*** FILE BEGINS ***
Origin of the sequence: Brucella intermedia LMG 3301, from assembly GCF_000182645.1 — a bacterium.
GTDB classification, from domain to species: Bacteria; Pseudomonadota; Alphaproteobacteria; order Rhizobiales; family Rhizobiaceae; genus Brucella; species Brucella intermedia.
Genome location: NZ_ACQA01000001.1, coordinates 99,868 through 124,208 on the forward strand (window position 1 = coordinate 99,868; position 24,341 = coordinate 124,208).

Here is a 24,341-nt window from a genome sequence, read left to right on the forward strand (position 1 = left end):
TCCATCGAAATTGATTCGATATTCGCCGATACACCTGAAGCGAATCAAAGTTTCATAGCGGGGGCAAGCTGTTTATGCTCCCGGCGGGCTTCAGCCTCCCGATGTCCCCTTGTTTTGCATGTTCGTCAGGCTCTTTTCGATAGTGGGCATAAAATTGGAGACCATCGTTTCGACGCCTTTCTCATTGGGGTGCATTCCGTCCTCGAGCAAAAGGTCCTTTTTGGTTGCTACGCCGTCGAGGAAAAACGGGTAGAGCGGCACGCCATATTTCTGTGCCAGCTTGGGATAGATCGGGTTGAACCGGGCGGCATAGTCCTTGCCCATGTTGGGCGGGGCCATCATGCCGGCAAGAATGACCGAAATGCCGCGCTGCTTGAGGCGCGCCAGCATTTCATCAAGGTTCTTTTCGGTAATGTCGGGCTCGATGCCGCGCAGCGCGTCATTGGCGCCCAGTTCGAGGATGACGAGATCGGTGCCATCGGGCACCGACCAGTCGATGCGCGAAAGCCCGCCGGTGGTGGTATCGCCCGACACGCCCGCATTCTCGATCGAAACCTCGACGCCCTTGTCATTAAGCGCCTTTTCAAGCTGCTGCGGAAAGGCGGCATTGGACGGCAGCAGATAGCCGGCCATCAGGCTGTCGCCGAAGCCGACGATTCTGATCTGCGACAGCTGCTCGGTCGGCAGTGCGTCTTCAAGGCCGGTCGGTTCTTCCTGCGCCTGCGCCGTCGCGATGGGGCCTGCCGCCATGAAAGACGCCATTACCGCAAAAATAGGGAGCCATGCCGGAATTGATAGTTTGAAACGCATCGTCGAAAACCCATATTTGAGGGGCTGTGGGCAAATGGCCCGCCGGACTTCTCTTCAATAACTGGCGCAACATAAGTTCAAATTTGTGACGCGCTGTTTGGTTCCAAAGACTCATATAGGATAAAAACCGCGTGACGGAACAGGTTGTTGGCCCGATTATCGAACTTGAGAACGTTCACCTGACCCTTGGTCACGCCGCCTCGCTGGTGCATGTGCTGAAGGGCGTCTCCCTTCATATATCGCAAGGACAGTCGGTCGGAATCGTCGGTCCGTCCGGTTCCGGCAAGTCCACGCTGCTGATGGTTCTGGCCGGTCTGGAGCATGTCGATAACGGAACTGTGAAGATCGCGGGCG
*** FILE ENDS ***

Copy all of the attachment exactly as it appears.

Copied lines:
Origin of the sequence: Brucella intermedia LMG 3301, from assembly GCF_000182645.1 — a bacterium.
GTDB classification, from domain to species: Bacteria; Pseudomonadota; Alphaproteobacteria; order Rhizobiales; family Rhizobiaceae; genus Brucella; species Brucella intermedia.
Genome location: NZ_ACQA01000001.1, coordinates 99,868 through 124,208 on the forward strand (window position 1 = coordinate 99,868; position 24,341 = coordinate 124,208).

Here is a 24,341-nt window from a genome sequence, read left to right on the forward strand (position 1 = left end):
TCCATCGAAATTGATTCGATATTCGCCGATACACCTGAAGCGAATCAAAGTTTCATAGCGGGGGCAAGCTGTTTATGCTCCCGGCGGGCTTCAGCCTCCCGATGTCCCCTTGTTTTGCATGTTCGTCAGGCTCTTTTCGATAGTGGGCATAAAATTGGAGACCATCGTTTCGACGCCTTTCTCATTGGGGTGCATTCCGTCCTCGAGCAAAAGGTCCTTTTTGGTTGCTACGCCGTCGAGGAAAAACGGGTAGAGCGGCACGCCATATTTCTGTGCCAGCTTGGGATAGATCGGGTTGAACCGGGCGGCATAGTCCTTGCCCATGTTGGGCGGGGCCATCATGCCGGCAAGAATGACCGAAATGCCGCGCTGCTTGAGGCGCGCCAGCATTTCATCAAGGTTCTTTTCGGTAATGTCGGGCTCGATGCCGCGCAGCGCGTCATTGGCGCCCAGTTCGAGGATGACGAGATCGGTGCCATCGGGCACCGACCAGTCGATGCGCGAAAGCCCGCCGGTGGTGGTATCGCCCGACACGCCCGCATTCTCGATCGAAACCTCGACGCCCTTGTCATTAAGCGCCTTTTCAAGCTGCTGCGGAAAGGCGGCATTGGACGGCAGCAGATAGCCGGCCATCAGGCTGTCGCCGAAGCCGACGATTCTGATCTGCGACAGCTGCTCGGTCGGCAGTGCGTCTTCAAGGCCGGTCGGTTCTTCCTGCGCCTGCGCCGTCGCGATGGGGCCTGCCGCCATGAAAGACGCCATTACCGCAAAAATAGGGAGCCATGCCGGAATTGATAGTTTGAAACGCATCGTCGAAAACCCATATTTGAGGGGCTGTGGGCAAATGGCCCGCCGGACTTCTCTTCAATAACTGGCGCAACATAAGTTCAAATTTGTGACGCGCTGTTTGGTTCCAAAGACTCATATAGGATAAAAACCGCGTGACGGAACAGGTTGTTGGCCCGATTATCGAACTTGAGAACGTTCACCTGACCCTTGGTCACGCCGCCTCGCTGGTGCATGTGCTGAAGGGCGTCTCCCTTCATATATCGCAAGGACAGTCGGTCGGAATCGTCGGTCCGTCCGGTTCCGGCAAGTCCACGCTGCTGATGGTTCTGGCCGGTCTGGAGCATGTCGATAACGGAACTGTGAAGATCGCGGGCG